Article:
Things Harry Can and Cannot Do

Things Harry has learnt to do:

Open the kitchen door.

Not the door into the dog room. The door to THE OUTSIDE WORLD. The outside world that features a 4ft sheer drop


and copious dog shit within very close proximity to aforementioned door.

Take his pull-up nappy off.

I discovered this yesterday morning, whilst lying in bed.

How it usually goes: Hubby takes Harry downstairs for breakfast, before disappearing to be a dour and exceedingly non-holistic Obstetrician to several hundred assorted obstreperous ovines. He delivers Harry back into the bedroom, knowing that my dazed and still bed-ridden form will not immediately detect the fact that he is handing over suspect goods, Harry having invariably filled his nappy on the trip back upstairs. Harry beetles around the bedroom for a few minutes, letting the smell penetrate my half-asleep nostrils. When he is bored of his books and CBeebies, he clambers onto the end of the bed, stands carefully upright and charges up the bed, emitting an ear-splitting warcry as he tramples. He generally falls over at least twice, but the duvet is essentially just dust beneath his chariot wheels, and he eventually arrives triumphantly at my head region.

Panting with the effort, he throws a leg over my dazed bonce, and wiggles until he is firmly sat astride my head. He takes a second to steady himself, before launching himself, legs rigid, into the air, howling with glee. Sometimes – foolishly – I open my eyes just as he is at the zenith of his jump, and stare horrified at the nappied bottom descending at speed towards my face. 22lb of toddler-bum crashes with a sickening thud into my face. I cannot tell what disturbs my peace the most: the bruising, the suffocation, or the fumes.  

I struggle wildly to remove him, and sensing that my wriggles portend the end of play-time, he begins a frantic series of rapid-fire thumps. His chubby little thighs are now pumping up and down faster than the most squat-thrusty of exercise queens, and he is squealing like an excited guinea-pig. By now, I am making gargling sounds, and am usually under the impression that a possessed kango-hammer has been unleashed into the room with the express intent of assaulting me. I emerge from the onslaught, staggering, and cart him off to have his bottom attended to.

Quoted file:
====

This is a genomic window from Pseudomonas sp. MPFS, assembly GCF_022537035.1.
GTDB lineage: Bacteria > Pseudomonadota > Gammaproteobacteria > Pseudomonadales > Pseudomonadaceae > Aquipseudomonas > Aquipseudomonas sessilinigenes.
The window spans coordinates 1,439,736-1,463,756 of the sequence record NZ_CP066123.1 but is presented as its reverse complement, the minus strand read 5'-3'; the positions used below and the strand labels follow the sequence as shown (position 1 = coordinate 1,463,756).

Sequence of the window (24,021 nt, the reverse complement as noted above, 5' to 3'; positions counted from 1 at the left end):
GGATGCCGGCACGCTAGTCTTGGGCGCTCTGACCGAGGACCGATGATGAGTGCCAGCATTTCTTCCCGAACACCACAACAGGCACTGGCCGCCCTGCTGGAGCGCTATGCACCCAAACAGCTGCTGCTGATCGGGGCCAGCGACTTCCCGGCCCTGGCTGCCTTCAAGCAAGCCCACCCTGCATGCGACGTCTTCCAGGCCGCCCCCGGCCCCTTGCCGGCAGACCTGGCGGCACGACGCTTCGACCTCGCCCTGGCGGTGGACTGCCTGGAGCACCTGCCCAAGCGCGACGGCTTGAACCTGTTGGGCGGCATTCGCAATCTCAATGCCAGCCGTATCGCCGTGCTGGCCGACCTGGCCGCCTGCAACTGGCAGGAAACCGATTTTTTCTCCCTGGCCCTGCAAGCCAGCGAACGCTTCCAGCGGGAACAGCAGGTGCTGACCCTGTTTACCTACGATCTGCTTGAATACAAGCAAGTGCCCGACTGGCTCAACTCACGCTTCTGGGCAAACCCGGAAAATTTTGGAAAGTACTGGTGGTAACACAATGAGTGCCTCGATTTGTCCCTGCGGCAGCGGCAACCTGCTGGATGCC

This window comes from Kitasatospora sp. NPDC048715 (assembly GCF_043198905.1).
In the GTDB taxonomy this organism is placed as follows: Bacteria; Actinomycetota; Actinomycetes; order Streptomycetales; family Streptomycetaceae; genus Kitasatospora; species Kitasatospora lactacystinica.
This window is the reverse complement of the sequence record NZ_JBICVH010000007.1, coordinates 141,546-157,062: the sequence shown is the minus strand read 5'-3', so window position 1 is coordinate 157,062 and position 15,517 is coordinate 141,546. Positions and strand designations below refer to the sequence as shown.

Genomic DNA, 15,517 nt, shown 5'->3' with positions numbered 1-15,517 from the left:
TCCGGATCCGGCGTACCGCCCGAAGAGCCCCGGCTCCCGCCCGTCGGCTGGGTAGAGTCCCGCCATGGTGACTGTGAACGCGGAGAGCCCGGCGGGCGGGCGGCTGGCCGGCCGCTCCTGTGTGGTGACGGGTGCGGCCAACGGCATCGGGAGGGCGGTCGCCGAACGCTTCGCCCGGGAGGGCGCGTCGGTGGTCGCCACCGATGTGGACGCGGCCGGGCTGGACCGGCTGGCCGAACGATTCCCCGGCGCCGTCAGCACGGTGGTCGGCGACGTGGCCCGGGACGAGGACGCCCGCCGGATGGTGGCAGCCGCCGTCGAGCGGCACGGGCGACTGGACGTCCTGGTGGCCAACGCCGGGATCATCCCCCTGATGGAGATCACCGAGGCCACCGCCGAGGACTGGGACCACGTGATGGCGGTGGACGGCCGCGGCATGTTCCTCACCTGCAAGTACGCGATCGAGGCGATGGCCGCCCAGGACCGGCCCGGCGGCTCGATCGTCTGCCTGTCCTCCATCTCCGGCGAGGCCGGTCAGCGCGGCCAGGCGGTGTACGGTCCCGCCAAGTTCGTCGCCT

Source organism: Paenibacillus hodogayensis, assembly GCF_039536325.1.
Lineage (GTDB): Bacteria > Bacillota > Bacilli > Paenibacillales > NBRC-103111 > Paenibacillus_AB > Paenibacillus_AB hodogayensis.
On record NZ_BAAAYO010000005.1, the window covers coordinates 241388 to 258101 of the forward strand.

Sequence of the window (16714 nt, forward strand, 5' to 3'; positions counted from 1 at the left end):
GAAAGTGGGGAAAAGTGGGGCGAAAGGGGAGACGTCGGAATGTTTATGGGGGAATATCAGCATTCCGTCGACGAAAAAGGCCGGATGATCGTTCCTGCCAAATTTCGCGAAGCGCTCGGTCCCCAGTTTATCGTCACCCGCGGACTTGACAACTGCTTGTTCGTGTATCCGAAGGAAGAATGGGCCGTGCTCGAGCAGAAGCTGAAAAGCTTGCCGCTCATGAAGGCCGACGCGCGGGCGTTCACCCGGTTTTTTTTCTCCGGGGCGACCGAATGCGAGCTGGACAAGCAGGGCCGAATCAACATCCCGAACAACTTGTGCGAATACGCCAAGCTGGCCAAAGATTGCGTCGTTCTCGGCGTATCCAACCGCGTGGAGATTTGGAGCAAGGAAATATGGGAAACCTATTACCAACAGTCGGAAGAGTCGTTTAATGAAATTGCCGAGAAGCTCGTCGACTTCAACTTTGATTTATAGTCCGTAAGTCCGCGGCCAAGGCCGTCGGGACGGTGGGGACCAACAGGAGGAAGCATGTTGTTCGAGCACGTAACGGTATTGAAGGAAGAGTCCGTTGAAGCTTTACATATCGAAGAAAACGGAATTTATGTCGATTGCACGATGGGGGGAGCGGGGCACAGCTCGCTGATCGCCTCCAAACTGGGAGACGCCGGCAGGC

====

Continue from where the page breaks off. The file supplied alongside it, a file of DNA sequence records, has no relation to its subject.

As I say, this is how it normally goes. Yesterday was different, and not in a good way. Everything proceeded as usual, right up to the point where he arranged himself comfortably across my sleeping features, wiggling like a hen scooching down into a nest-box. I became instantly aware that it was a bare naked bottom that was applying itself enthusiastically to blocking my nose and mouth. And not a peachy-smooth bottom, either. My eyes slammed open in horror. The bottom that was in the process of hurtling joyously skywards bore unmistakable signs of heavily-encrusted poo. His re-entry into my facial stratosphere was highly unpleasant.

Inspection of the bedroom carpet, after I had unpeeled the nappy and pyjama bottoms off it, also proved disappointing. I was going to take a photo of the brown bum-prints, but then I remembered that on the two previous occasions I have posted photos of Harry’s escaping turdage, the comments were generally variations on a theme of ‘GROSS!’  So I didn’t.

Point out named objects.

We are still in very early days with this, but at nearly 19 months old, Harry can now leaf through his little First Words book and point correctly to (Ba) Nana and Drinkie. He has been completely and utterly bemused by this concept until this last week. I have been watching with narrowed eyes as various members of the Piddle, some of whom are 7 months younger than Harry, unerringly label eyes, noses, birds, sheep and people correctly. Sometimes with appropriate baa! moo! ing sounds. I have suppressed my snarls of worry and frustration. 

Run away from home

Harry has now sussed out the geography of the hillside swamp in which we live. If he is unleashed outside our front door, he promptly accelerates down our drive, round the corner, and straight up the hill towards the Delightful Doctors Next Door. He stops to look at our hens before scurrying onwards and upwards for a hundred yards; if their drive gate is shut, he hammers on it until it opens. If their front door is shut, he hammers on that, too, until it gives way. He has then reached Harry Utopia: a staircase with open treads to fall through, an Aga to burn himself on, new doggy friends that are nervous of him, kitchen drawers to pull open without permission, and new playmates that feed him lovely cake.

Things Harry has not yet learnt to do:

Speak a single solitary word.

Use baby-signs.

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